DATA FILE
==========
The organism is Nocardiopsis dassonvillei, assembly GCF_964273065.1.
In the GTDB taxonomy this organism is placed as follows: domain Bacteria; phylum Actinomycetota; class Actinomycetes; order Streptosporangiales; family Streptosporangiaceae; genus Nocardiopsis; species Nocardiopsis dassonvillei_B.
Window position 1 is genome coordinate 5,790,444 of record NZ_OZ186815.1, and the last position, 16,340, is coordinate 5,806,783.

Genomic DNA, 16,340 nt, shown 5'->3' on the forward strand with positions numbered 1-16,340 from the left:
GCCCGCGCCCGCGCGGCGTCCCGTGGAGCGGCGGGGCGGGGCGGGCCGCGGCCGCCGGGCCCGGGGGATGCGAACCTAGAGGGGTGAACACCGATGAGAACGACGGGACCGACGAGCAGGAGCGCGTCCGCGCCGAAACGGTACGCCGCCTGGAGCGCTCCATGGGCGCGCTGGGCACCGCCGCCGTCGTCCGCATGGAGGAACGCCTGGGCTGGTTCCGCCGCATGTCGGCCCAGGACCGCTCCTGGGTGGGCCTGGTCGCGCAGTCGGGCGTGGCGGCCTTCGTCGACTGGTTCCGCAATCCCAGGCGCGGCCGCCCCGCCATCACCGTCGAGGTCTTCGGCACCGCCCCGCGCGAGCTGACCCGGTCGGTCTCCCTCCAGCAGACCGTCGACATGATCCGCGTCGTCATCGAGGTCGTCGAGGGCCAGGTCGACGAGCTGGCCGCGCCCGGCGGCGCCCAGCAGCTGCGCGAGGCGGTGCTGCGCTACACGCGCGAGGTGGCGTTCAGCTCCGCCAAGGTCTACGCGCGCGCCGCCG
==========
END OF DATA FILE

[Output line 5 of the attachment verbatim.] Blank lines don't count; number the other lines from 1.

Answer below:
GCCCGCGCCCGCGCGGCGTCCCGTGGAGCGGCGGGGCGGGGCGGGCCGCGGCCGCCGGGCCCGGGGGATGCGAACCTAGAGGGGTGAACACCGATGAGAACGACGGGACCGACGAGCAGGAGCGCGTCCGCGCCGAAACGGTACGCCGCCTGGAGCGCTCCATGGGCGCGCTGGGCACCGCCGCCGTCGTCCGCATGGAGGAACGCCTGGGCTGGTTCCGCCGCATGTCGGCCCAGGACCGCTCCTGGGTGGGCCTGGTCGCGCAGTCGGGCGTGGCGGCCTTCGTCGACTGGTTCCGCAATCCCAGGCGCGGCCGCCCCGCCATCACCGTCGAGGTCTTCGGCACCGCCCCGCGCGAGCTGACCCGGTCGGTCTCCCTCCAGCAGACCGTCGACATGATCCGCGTCGTCATCGAGGTCGTCGAGGGCCAGGTCGACGAGCTGGCCGCGCCCGGCGGCGCCCAGCAGCTGCGCGAGGCGGTGCTGCGCTACACGCGCGAGGTGGCGTTCAGCTCCGCCAAGGTCTACGCGCGCGCCGCCG